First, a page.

Backflow Prevention: Protecting our water supply
March 6, 2018 by Robert Waters
In today’s modern world, maintaining the supply of safe, clean drinking water can be challenging with so many potential chemical contaminants. In addition, there are many different ways that potable water systems can be cross connected with other systems. Regulated water suppliers have a responsibility to provide water that is usable and safe to drink under all foreseeable circumstances.
Backflow into a public water system can pollute or contaminate the water in that system and make it unsafe to drink. For this reason backflow prevention devices, and municipal cross connection programs that govern them, are essential to our modern potable water supply systems. The need for cross-connection control exists in all types of buildings: industrial, commercial and residential.
Backflow preventers help prevent potable water contamination in such critical areas as municipal water systems, food processing plants, medical and dental water supplies and many industrial applications.
A backflow preventer is a mechanical device which provides a physical solution to backflow that can occur in water piping. Backflow can also be prevented using an air gap to eliminate a cross-connection, or to provide a physical break to backflow conditions.
There are many different types of mechanical backflow preventers such as reduced pressure principle assemblies, atmospheric and pressure vacuum breakers, and dual check valves with and without venting ports. The type of backflow preventer used in any given application depends on the type of backflow that can be expected in that application, whether the device will be under constant pressure or not, and the degree of hazard of the fluid that could backflow into the potable water system.
Before explaining these different backflow prevention devices further, let’s take a closer look at the different types of backflow that can be seen in plumbing systems, and the differing degrees of hazard. So what is backflow and how does it happen in a plumbing system?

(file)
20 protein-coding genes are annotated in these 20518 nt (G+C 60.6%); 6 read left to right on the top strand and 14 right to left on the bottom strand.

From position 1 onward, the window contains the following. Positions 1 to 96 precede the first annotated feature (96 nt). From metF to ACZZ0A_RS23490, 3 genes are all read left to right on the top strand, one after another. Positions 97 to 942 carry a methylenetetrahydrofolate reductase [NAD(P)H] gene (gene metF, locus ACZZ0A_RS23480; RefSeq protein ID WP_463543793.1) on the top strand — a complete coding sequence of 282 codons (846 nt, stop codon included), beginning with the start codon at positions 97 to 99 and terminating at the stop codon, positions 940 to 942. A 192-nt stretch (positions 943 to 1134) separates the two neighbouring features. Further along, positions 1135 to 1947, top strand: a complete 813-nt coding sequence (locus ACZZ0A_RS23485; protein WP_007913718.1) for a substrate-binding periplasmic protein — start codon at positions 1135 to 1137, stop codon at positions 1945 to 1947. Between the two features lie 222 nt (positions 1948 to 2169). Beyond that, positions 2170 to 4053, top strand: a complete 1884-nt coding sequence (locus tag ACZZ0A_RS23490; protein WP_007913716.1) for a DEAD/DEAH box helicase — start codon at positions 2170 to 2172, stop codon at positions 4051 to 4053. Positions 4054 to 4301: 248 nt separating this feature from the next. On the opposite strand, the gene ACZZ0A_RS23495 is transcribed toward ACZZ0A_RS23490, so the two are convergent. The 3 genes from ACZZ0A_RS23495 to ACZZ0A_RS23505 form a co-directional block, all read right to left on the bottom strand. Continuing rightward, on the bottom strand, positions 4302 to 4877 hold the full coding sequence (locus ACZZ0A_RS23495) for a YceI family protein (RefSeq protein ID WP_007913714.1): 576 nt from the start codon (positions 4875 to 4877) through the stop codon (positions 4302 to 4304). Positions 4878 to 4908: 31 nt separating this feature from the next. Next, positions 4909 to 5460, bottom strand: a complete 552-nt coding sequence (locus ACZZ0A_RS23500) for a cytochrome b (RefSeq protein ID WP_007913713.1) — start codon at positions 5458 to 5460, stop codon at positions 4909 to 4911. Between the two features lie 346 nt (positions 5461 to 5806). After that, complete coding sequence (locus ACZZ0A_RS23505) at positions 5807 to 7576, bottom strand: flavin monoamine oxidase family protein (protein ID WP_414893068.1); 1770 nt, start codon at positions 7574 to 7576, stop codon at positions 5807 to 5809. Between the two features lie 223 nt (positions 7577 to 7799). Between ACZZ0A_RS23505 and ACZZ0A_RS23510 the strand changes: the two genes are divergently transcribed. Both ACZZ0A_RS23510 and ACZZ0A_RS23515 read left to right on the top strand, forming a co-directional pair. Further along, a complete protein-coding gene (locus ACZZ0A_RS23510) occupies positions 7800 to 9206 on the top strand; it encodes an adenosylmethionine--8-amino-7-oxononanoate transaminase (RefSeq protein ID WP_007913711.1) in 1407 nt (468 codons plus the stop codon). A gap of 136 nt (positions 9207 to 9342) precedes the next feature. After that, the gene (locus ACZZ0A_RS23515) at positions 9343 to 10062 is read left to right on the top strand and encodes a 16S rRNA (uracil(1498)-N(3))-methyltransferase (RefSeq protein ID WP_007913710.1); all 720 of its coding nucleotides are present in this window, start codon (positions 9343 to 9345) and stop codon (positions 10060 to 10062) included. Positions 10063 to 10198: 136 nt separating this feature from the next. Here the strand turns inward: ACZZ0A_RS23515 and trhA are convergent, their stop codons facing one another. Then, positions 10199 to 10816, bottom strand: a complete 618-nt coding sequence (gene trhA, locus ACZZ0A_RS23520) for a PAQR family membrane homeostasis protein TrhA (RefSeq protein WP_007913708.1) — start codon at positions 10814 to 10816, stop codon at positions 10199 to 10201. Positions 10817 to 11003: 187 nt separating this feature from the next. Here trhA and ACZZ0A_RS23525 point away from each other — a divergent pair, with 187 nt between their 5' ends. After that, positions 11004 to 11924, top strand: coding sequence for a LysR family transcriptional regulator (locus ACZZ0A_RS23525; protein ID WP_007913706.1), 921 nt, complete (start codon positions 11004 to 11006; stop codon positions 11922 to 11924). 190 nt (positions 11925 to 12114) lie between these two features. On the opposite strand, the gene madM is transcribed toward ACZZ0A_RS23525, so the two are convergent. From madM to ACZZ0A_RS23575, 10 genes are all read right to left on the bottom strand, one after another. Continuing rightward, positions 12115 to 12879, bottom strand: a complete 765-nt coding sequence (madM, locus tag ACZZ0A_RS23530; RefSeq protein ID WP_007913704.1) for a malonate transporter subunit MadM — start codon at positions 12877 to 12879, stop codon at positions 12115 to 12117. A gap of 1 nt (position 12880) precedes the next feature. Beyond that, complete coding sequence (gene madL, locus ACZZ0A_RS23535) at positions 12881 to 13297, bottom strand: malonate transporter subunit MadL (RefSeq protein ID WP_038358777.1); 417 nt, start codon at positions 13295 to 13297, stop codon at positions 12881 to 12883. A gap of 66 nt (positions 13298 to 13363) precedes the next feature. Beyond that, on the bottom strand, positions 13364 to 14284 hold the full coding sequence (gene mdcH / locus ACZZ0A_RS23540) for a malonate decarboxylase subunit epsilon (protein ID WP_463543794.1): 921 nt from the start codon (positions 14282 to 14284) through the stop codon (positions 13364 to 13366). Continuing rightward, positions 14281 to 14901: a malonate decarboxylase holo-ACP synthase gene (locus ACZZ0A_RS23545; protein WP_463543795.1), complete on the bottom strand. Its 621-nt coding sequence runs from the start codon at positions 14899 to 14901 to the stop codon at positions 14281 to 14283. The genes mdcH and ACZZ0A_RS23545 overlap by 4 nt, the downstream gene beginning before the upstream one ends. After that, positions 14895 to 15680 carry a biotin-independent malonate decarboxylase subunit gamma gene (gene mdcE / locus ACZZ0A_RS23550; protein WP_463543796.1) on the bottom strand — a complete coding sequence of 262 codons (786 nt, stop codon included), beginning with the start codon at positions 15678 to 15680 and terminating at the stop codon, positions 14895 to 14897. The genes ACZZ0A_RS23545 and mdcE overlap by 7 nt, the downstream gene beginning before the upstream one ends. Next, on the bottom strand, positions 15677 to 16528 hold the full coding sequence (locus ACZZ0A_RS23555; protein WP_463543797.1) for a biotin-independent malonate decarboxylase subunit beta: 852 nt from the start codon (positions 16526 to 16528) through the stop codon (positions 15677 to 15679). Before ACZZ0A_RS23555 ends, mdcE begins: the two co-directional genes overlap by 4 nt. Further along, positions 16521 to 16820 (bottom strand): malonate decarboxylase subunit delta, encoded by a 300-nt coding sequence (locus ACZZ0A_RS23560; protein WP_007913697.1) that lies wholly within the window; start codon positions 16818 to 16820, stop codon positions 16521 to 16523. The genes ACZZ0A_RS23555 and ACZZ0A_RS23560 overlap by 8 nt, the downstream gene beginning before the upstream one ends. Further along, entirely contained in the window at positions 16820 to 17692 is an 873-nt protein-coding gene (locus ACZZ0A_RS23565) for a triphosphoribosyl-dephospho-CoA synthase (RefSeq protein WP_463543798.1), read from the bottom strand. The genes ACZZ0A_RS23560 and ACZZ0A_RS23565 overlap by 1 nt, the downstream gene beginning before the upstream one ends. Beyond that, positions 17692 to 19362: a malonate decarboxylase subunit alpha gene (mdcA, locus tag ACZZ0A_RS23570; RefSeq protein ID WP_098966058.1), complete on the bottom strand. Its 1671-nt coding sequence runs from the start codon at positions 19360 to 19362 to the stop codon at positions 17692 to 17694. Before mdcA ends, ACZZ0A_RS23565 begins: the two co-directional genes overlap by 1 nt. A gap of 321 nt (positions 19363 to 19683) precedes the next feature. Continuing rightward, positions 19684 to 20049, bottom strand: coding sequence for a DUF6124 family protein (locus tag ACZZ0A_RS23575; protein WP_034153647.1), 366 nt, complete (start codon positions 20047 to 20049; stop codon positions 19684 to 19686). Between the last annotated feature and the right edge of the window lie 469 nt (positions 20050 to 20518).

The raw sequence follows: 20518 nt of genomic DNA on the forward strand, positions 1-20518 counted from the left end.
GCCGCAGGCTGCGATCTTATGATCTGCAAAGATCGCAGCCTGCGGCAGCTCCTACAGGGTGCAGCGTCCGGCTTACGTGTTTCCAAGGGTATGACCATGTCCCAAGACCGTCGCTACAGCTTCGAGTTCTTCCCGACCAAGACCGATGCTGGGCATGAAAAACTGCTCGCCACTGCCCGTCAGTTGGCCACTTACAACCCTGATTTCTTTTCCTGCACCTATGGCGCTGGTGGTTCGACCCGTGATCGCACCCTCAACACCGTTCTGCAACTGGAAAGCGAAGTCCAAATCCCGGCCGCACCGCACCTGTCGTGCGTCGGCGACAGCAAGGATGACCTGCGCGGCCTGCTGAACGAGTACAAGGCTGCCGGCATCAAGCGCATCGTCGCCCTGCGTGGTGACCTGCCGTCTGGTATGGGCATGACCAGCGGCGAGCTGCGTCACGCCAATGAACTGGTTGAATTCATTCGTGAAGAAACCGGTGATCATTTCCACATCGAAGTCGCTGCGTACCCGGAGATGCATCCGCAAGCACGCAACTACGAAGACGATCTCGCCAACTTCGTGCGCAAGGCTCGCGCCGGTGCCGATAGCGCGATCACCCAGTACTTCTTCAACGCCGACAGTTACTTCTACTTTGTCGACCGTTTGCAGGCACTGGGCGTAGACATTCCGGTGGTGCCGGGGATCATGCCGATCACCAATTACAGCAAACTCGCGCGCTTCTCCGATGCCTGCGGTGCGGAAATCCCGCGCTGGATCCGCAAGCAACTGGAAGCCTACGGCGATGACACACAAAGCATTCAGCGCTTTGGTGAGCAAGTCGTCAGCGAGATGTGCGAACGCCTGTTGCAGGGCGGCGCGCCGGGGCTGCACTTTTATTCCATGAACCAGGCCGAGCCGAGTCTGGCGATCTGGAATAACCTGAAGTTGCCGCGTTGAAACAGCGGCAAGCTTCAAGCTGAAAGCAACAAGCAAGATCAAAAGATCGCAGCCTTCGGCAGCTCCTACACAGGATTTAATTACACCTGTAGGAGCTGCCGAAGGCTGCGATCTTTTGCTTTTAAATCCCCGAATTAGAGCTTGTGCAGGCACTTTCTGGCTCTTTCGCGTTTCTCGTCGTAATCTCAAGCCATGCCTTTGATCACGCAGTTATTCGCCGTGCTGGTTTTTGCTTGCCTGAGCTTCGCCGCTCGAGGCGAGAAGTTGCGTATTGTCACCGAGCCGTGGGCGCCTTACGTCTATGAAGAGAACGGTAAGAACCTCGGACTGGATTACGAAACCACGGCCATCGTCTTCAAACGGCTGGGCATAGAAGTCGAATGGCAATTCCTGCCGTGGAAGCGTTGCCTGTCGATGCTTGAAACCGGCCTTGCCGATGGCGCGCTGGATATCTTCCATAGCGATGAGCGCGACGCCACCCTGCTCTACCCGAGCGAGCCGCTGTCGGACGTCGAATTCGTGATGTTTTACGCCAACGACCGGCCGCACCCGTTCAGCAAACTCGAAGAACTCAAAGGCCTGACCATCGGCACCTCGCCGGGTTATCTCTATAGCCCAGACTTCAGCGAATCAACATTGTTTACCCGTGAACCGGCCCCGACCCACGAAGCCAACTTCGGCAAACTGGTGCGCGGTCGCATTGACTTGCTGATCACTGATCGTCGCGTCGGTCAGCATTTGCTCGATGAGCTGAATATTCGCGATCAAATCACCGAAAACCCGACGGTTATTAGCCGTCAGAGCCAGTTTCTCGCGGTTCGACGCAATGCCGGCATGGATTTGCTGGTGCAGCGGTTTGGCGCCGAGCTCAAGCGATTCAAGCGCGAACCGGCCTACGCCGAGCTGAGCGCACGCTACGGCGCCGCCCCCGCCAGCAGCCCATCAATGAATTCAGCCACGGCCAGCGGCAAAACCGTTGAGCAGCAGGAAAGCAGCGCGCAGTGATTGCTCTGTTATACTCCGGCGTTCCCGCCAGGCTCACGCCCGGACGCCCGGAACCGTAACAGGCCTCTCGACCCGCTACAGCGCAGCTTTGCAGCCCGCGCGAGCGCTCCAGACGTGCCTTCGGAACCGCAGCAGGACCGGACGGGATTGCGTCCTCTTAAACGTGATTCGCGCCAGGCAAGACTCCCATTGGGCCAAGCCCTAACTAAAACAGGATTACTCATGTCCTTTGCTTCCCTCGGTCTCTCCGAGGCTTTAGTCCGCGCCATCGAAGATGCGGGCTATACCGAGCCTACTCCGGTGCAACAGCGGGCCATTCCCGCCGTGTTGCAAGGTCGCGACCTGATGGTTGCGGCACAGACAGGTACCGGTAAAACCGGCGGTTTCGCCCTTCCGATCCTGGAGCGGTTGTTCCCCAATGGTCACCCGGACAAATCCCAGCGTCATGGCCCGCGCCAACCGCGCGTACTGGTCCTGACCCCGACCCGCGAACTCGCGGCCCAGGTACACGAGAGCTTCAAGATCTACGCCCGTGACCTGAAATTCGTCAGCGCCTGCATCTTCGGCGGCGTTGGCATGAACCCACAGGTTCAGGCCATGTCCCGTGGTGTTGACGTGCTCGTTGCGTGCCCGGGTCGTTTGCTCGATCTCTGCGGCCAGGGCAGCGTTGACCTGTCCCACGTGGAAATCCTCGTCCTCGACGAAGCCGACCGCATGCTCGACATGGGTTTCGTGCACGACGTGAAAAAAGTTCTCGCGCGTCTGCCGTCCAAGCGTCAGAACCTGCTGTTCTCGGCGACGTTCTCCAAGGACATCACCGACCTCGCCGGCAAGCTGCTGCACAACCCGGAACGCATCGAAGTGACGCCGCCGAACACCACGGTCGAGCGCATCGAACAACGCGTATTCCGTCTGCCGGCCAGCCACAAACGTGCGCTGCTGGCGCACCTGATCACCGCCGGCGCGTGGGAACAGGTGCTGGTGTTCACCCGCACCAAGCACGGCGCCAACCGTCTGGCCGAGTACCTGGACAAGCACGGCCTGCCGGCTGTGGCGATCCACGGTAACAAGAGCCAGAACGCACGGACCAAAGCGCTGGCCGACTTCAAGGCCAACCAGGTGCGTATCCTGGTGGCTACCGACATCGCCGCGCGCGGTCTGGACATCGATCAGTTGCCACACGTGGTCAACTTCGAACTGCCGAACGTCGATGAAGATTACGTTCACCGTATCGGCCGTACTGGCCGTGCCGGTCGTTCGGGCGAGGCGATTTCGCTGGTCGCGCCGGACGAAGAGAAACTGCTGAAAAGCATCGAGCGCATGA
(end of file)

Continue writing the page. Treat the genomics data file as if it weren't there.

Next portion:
Backflow is the unwanted flow of water in a reverse direction back into the supply pipe of the potable water system. This reverse flow is very serious when it contains water that has undesirable chemicals, pollutants or bacteria. There have been many cases over the years in water supply systems in North America that have resulted in serious contaminated potable water, resulting in people becoming seriously ill and even causing death.
There are two types of backflow conditions: backpressure and backsiphonage.
Backpressure occurs when the user’s system is at a higher pressure than the potable supply water system. This can cause undesirable water to be “pushed” back into the potable water system piping. Several situations can cause this type of pressure imbalance, with the most common being potable water systems in high-rise buildings, systems with booster pumps and potable water system connections for boiler systems.
Backsiphonage is caused when a negative or reduced pressure exists in the potable supply water system. This can cause undesirable water to be “sucked” into the potable water supply. There are several common causes of backsiphonage, including water main repairs or breaks that are lower than the service point, and lowered main pressure due to high water withdrawal rate, such as fire-fighting or water main flushing. Backsiphonage can also be caused by undersized supply piping causing high velocity in pipelines and a reduced supply pressure on the suction side of a booster pump.
For backflow of contaminated water to occur a “cross-connection” must exist. A cross connection is defined by the Canadian Standards Association (CSA) as any actual or potential connection between a potable water system and any source of pollution or contamination, such as non-potable water, industrial fluid or gas. A cross-connection is any temporary or permanent piping connection between a potable water system and a heating or cooling system, irrigation system or an auxiliary water system. Examples are by-pass lines, change over devices, or make-up water lines.
Fresh water make-up lines are used in most boiler and chiller applications, which may contain boiler treatment chemicals or glycols. Make up water lines are also often used for industrial chemically-treated baths.
Fire sprinkler systems will often incorporate a hookup connection for the fire truck pumper to boost the pressure and flow to the sprinkler system. Irrigation pumping systems on farms will pump water from irrigation channels into the sprinkler system. Many are also connected to the potable water system for times when natural sources water levels are low.
There are also potentially dangerous cross-connections that occur in residential applications. These include outside hose bibs and lawn sprinkler systems.
All of these different types of cross-connections do not pose the same levels of threat to the general public. So when using backflow preventers it is important to also know about different degrees of hazards that a given application poses. The degree of hazard is based on the type of fluid that could flow back into the potable piping system.